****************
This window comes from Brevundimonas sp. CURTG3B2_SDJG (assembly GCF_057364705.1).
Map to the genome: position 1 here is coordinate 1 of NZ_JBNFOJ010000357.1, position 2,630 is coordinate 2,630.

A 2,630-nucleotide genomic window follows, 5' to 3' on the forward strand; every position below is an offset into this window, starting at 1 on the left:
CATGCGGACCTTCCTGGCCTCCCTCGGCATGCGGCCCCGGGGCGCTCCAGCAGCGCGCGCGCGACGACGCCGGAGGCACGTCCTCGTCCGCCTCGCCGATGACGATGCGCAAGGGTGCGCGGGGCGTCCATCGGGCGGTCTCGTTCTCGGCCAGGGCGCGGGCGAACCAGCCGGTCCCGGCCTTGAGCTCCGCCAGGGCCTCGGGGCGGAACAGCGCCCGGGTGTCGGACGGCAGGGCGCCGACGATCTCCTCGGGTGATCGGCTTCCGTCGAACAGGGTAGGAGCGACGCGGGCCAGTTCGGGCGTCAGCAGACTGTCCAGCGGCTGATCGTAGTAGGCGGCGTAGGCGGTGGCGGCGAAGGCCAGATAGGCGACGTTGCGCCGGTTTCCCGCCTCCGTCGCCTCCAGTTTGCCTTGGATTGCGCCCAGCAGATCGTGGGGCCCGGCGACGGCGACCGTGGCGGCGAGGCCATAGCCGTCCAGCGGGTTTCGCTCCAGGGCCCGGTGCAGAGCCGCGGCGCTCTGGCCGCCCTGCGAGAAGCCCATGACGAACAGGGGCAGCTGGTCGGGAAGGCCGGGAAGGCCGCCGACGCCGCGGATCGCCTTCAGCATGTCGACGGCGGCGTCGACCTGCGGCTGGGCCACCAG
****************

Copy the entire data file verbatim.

This window comes from Brevundimonas sp. CURTG3B2_SDJG (assembly GCF_057364705.1).
Map to the genome: position 1 here is coordinate 1 of NZ_JBNFOJ010000357.1, position 2,630 is coordinate 2,630.

A 2,630-nucleotide genomic window follows, 5' to 3' on the forward strand; every position below is an offset into this window, starting at 1 on the left:
CATGCGGACCTTCCTGGCCTCCCTCGGCATGCGGCCCCGGGGCGCTCCAGCAGCGCGCGCGCGACGACGCCGGAGGCACGTCCTCGTCCGCCTCGCCGATGACGATGCGCAAGGGTGCGCGGGGCGTCCATCGGGCGGTCTCGTTCTCGGCCAGGGCGCGGGCGAACCAGCCGGTCCCGGCCTTGAGCTCCGCCAGGGCCTCGGGGCGGAACAGCGCCCGGGTGTCGGACGGCAGGGCGCCGACGATCTCCTCGGGTGATCGGCTTCCGTCGAACAGGGTAGGAGCGACGCGGGCCAGTTCGGGCGTCAGCAGACTGTCCAGCGGCTGATCGTAGTAGGCGGCGTAGGCGGTGGCGGCGAAGGCCAGATAGGCGACGTTGCGCCGGTTTCCCGCCTCCGTCGCCTCCAGTTTGCCTTGGATTGCGCCCAGCAGATCGTGGGGCCCGGCGACGGCGACCGTGGCGGCGAGGCCATAGCCGTCCAGCGGGTTTCGCTCCAGGGCCCGGTGCAGAGCCGCGGCGCTCTGGCCGCCCTGCGAGAAGCCCATGACGAACAGGGGCAGCTGGTCGGGAAGGCCGGGAAGGCCGCCGACGCCGCGGATCGCCTTCAGCATGTCGACGGCGGCGTCGACCTGCGGCTGGGCCACCAG